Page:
He gave U.S. officials their first in-depth look at the workings of terrorist training camps in Afghanistan and provided detailed information -- much of which still remains secret -- on more than 100 operatives of al Qaeda and other terrorist groups, according to documents his attorneys have submitted in advance of sentencing.
Ressam, for instance, named Abu Zubaida, then little known but later arrested in Pakistan, as a key aide to Osama bin Laden.
His attorneys say Ahmed Ressam was a valuable informant about al Qaeda and merits less prison time.
He may even have saved the lives of federal agents, his attorneys argue, by telling an FBI agent in May 2001 about a new trick of terrorist bombmakers: a paper detonator that can escape detection at airport security.
When Richard Reid, who tried to bring down an airliner with bombs hidden in his shoes, was arrested in Boston seven months later, the FBI agent who debriefed Ressam rushed there, recognized the paper detonator and may have saved the lives of investigators handling the shoes, according to defense documents.
Ressam did stop cooperating with the government, his attorneys concede, but only because "he has suffered memory deterioration" as a result of years of solitary confinement and "oppressive, repetitive interrogations."
Still, his attorneys say, Ressam is ready to cooperate again and his years of providing "immeasurable" information justify a "substantial reduction" in his sentence. They recommend 12 1/2 years. Coughenour has called Ressam's cooperation "startlingly helpful."
After his highly publicized arrest on Dec. 14, 1999, and before the attacks of Sept. 11, Ressam was the single most recognized "face" of terrorism in the United States, according to the Sept. 11 commission's report.
That report criticized federal officials for not taking full advantage of Ressam's knowledge before Sept. 11.
After the attacks on the World Trade Center and the Pentagon, Ressam was shown a group of photos. He singled out Zacarias Moussaoui, who was arrested before the attacks and last week admitted that bin Laden personally asked him to fly an airplane into the White House. Ressam said he remembered Moussaoui from an Afghan training camp.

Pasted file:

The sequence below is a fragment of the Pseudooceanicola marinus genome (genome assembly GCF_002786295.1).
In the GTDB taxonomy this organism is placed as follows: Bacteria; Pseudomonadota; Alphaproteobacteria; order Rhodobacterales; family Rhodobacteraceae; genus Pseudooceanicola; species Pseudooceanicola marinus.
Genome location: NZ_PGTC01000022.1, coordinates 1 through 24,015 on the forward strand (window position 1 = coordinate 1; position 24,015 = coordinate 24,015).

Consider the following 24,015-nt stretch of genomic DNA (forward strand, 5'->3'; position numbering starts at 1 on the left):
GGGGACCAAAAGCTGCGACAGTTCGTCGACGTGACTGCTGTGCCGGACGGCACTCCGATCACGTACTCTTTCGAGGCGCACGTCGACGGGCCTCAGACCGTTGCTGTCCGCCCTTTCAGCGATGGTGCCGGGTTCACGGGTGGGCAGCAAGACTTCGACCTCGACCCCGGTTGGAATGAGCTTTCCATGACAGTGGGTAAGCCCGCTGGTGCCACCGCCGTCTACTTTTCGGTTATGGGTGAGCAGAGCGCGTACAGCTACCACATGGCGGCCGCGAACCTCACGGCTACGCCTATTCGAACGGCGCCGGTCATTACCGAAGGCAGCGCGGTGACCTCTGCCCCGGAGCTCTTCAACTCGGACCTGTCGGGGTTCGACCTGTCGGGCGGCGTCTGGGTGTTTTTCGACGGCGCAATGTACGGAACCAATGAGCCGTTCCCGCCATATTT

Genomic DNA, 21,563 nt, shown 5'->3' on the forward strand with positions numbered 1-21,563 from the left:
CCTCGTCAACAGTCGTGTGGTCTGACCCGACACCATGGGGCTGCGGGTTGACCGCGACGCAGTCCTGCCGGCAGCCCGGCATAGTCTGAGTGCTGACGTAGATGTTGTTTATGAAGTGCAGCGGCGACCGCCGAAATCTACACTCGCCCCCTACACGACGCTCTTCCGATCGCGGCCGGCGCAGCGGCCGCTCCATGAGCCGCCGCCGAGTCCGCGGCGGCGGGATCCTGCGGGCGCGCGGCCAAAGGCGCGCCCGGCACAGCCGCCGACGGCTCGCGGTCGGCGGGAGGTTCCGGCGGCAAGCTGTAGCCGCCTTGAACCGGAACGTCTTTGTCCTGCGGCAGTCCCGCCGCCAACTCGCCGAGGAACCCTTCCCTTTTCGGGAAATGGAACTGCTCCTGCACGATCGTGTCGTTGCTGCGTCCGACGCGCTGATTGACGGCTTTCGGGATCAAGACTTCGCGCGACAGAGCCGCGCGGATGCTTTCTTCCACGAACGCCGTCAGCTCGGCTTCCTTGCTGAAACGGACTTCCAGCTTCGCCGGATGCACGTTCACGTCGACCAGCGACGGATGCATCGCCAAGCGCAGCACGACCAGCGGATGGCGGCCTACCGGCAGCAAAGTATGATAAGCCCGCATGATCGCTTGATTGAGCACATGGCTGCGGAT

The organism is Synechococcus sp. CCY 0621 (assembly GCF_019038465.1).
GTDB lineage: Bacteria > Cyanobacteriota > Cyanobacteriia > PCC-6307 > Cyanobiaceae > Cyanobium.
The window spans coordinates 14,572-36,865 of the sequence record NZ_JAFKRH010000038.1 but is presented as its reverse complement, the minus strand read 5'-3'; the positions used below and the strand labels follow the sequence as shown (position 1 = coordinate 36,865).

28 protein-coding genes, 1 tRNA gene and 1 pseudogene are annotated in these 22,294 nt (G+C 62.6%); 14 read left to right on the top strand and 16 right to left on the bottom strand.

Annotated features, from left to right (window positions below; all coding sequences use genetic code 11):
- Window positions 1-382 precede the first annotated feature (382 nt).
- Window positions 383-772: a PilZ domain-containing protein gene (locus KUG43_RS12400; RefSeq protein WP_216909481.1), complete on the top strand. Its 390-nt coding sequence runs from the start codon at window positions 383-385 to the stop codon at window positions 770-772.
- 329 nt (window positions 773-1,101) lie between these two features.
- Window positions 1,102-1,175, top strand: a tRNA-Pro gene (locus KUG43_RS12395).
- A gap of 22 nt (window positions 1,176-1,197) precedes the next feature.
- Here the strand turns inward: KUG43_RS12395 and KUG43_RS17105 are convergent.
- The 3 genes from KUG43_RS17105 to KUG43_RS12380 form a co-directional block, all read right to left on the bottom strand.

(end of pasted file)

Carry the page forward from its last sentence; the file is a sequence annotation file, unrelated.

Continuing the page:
"The Ressam identification would have broken the logjam," the Sept. 11 commission wrote.
Defense lawyers in Seattle said in court documents that federal prosecutors, in return for Ressam's cooperation, had initially "left us with hope" that he could be sentenced to 20 years or less.
But shortly before Ressam was scheduled to fly to New York to testify in a terrorism trial, the government delivered a "take it or leave it" offer of at least 27 years in prison, in return for Ressam's cooperation, the defense lawyers wrote. This tougher offer, they said, apparently came from John D. Ashcroft, who was then attorney general.
Ressam signed the agreement, his lawyers said, "despite our belief that we had been manipulated." But according to government prosecutors, Ressam, who was convicted of nine federal counts related to his planned airport attack, willingly agreed to cooperate, knowing that he could never receive a sentence of less than 27 years.
When he stopped cooperating in 2003, prosecutors said in court documents, he became subject to a "low end" sentence of 65 years in prison. Prosecutors say their request for 35 years is "extraordinarily generous."
"If Ressam had undergone a genuine change of heart, as opposed to merely trying to minimize his period of incarceration, he would continue to cooperate," the government said.
In addition to breaching his promise, the prosecutors said, Ressam's refusal to cooperate has undermined cases against two others accused in the plot to bomb the airport in Los Angeles: Abu Doha, arrested in England, and Samir Ait Mohamed, arrested in Canada.